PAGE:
Skip to main content

My family has  lived in Mahopac my entire life. Our house was built by my grandfather in 1930. I remember going to the station with my father on Friday nights to pick up my other grandfather coming from NYC.  The sight and sound of a steam engine  chugging up the hill from Baldwin Place is one of my fondest memories.  We live about 2 miles from the old Mahopac Mines.  My father used to tell me about the Putnam Division spur that serviced the mines and the turntable that was located there.  Joe Schiavone's books about the Old Put are the best.  I met him at the first Mahopac train show, 3 years ago.  A very nice gentleman.

The Shuttle ended operation August 31 1958. The city pushed the TA for discontinuance as the needed to align the roadway for the ongoing reconstruction of the Harlem River Drive at that point. The stone piers of the structure to the bridge where in the way and had to be removed. Thus they were the first to go. The bridge was left in the open position and in 1959 or 60 it was demolished.

Sent from my iPad

> On Feb 25, 2015, at 11:15 AM, O Gauge Railroading On Line Forum <> wrote:

A few more I came across - all circa 1905:


The first bridge in the background is the Putnam Bridge. Note the old semaphore signals and what appears to be a unique double tank work car on the left.


oldbx 002


Now from the opposite direction showing more of the Harlem riverfront area. In the background is the Highbridge Aqueduct when it was still all stone, with the Washington Bridge north of it.


The area along the river between the two bridges is where we would go to watch construction of the Major Deegan Expressway in the early 50s.


oldbx 003


While not of the Put, this is a photo of the construction of the 153 St bridge across the New York Central Mott Haven coach yard. The bridge would connect Morris Ave on the far side with Mott Avenue where the photographer is standing. Mott Ave would later become part of the Grand Concourse.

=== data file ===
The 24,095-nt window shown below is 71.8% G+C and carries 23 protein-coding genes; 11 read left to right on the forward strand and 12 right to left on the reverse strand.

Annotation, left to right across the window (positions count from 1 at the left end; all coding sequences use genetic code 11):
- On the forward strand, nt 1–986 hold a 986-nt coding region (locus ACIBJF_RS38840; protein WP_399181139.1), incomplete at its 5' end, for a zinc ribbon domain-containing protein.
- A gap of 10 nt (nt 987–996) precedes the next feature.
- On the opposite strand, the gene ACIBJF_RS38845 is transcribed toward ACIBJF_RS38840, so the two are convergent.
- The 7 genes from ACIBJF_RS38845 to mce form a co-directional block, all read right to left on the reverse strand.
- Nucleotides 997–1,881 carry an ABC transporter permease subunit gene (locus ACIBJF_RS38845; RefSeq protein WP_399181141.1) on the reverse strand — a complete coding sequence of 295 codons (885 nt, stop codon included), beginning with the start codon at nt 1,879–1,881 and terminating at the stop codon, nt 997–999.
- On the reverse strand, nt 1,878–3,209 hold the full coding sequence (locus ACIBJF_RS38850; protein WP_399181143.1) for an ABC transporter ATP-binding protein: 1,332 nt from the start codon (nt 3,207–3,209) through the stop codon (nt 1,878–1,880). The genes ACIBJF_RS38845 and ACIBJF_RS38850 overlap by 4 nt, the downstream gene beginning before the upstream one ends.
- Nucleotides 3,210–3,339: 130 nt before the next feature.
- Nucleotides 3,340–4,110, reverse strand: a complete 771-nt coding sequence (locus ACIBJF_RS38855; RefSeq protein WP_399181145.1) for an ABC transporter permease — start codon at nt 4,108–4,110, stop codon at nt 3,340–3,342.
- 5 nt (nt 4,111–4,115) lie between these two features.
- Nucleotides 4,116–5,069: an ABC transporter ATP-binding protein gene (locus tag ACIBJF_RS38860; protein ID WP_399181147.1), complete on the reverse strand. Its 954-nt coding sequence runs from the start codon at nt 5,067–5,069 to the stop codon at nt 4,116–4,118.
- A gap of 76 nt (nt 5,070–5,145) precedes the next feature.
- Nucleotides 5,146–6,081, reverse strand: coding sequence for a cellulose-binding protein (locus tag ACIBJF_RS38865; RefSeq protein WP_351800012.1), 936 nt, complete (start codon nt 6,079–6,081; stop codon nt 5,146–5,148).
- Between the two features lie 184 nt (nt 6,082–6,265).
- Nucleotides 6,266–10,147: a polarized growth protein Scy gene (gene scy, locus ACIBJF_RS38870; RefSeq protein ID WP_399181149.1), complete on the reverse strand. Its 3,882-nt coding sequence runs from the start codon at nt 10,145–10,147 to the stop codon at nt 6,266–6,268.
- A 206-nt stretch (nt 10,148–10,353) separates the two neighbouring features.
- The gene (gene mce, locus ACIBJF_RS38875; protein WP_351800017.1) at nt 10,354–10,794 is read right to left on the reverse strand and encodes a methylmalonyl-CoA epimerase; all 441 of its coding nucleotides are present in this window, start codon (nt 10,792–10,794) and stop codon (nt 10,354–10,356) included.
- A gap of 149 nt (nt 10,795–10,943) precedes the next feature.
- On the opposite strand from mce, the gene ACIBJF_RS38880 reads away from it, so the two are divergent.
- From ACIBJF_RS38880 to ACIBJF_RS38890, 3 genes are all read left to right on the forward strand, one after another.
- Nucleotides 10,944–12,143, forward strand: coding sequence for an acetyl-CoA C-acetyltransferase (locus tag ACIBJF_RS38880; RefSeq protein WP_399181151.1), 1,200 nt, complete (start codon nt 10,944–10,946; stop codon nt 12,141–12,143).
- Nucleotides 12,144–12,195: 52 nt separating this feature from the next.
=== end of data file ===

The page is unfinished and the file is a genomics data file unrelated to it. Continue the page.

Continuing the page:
To the right of the photo is where the Hudson Division would separate from the Harlem/New Haven line. The Hudson Division trains would head toward the Harlem River and then pass through the area shown in the first two photos.


I'm sure Tom would be interested in knowing that just to the right of the photo is what would become the location of Cardinal Hayes HS .


I'd take the Morris Ave bus down to 153rd and walk across the bridge over the train yard to school everyday.


oldbx 001




Images (3)
  • oldbx  002
  • oldbx  003
  • oldbx  001
Last edited by Jim Policastro

In the news...The New York Times on Aug. 20, 1958 ran a story entitled, 155th St. Shuttle Will Halt Aug. 31., Last El in Manhattan to Be Discontinued to Save $230,000 a Year.

Here are some tibits:

  • The facility, a remnant of the old Ninth Avenue Elevated Line, the first line in the borough, connects the 155th Street station of the IND Concourse line with the 167th Street station of the IRT Jerome Avenue line in the Bronx.
  • Charles L. Patterson, authority chairman, said discontinuance of the mile and a half shuttle was decided because of declining passenger revenues and the high cost of rehabilitating the forty-year-old structure. It will be turned over to the city on Sept. 15 for eventual demolition. He said the shuttle now serves only 1,200 passengers a day on the two-car train being operated. This reflects a 56% decline in the last six years, Mr. Patterson explained. Continued operation, he said, would require the expenditure of  $140,000 to $200,000 for repairs to the bridge, tracks and third rail. By terminating the operation, the chairman reported, the authority will save $230,500 a year. 



I did some more digging and came up with another article about the Put which was published by the Times. This one's dated September 13, 1981 and talks about the book written by Dan Gallo and Fred Kramer which was being released then. Steve Bogen's Quadrant Press published the book. I have many good memories of visiting Mr. Bogen's office on 44th Street. His building also could accessed from 45th Street so we used to hit the Model Railroad Corporation, Roundhouse, Red Caboose and then his place all in one shot. Having four train places on the same block made for some great memories which I treasure to this day.



We suddenly gained a "like" on this topic tonight so I re-looked at all the posts and enjoyed seeing everything all again. 

One comparison that I thought was interesting. Bob CNJ 3676 posted an early photo of the Getty Square station. Compare that photo to the artwork on the circa 1970's kid's coin bank that I bought from my neighbor a few years ago at a garage sale. The station at this point had moved on to a new life as a bank, First National Bank in Yonkers. My wife actually worked there in the late 1970's. Look at the arches over the windows (with two windows on each side of the door) and the door in the center of the building, now with office space built on top. 




Images (1)
  • IMG_20161003_230621
Last edited by PRR8976

Add Reply


OGR Publishing, Inc., 1310 Eastside Centre Ct, Suite 6, Mountain Home, AR 72653
800-980-OGRR (6477)

Link copied to your clipboard.